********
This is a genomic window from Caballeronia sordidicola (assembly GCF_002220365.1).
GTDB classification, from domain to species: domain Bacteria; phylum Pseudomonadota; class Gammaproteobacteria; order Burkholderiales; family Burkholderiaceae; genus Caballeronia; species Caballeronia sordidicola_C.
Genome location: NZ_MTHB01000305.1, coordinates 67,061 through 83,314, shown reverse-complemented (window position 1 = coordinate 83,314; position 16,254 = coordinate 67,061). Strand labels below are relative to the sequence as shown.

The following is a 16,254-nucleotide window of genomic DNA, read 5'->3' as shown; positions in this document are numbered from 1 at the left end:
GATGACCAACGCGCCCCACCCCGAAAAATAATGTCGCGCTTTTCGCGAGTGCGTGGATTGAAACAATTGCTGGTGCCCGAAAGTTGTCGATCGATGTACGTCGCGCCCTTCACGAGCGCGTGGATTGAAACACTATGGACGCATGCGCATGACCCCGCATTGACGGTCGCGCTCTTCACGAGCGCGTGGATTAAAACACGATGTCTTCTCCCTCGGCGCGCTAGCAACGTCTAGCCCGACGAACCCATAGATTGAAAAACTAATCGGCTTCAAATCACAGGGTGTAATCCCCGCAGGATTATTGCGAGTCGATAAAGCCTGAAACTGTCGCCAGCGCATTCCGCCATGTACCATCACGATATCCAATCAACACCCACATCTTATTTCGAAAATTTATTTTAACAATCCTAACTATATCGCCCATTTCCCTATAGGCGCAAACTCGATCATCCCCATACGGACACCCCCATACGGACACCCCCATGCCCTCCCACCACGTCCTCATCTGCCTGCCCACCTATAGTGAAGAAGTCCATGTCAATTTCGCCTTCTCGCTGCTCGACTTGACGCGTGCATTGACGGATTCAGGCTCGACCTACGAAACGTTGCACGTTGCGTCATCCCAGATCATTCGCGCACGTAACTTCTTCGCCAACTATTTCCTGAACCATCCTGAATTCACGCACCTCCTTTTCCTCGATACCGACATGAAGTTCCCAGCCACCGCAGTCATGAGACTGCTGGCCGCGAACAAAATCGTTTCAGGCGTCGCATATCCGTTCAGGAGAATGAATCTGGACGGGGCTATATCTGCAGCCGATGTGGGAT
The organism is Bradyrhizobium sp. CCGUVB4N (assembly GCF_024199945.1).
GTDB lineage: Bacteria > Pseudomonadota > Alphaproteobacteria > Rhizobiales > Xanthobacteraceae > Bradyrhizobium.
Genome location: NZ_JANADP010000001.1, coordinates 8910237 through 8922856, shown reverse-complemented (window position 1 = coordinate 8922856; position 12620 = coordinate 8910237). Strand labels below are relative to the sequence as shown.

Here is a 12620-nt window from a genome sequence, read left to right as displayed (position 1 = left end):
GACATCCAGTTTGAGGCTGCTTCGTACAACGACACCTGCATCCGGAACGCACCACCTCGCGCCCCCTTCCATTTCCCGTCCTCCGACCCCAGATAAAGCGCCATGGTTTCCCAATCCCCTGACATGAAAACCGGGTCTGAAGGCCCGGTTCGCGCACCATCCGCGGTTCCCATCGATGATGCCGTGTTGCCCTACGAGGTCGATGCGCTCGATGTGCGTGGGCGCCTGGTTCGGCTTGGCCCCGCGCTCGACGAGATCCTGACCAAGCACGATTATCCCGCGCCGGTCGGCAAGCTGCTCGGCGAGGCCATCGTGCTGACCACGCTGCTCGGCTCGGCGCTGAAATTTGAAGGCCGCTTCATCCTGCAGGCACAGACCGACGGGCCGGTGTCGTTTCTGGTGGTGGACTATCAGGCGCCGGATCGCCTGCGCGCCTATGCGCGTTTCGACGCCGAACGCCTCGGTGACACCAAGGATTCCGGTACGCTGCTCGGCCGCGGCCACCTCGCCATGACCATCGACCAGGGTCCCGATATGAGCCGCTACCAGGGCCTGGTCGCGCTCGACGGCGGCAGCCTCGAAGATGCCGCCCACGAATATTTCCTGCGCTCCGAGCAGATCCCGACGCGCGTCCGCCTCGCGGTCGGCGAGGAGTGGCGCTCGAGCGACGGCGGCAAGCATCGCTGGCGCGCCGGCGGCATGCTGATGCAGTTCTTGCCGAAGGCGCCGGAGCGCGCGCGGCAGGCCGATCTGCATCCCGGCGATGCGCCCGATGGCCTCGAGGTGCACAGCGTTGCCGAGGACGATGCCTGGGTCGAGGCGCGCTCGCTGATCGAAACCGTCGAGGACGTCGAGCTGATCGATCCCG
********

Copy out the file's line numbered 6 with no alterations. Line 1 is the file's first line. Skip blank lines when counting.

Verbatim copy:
The organism is Bradyrhizobium sp. CCGUVB4N (assembly GCF_024199945.1).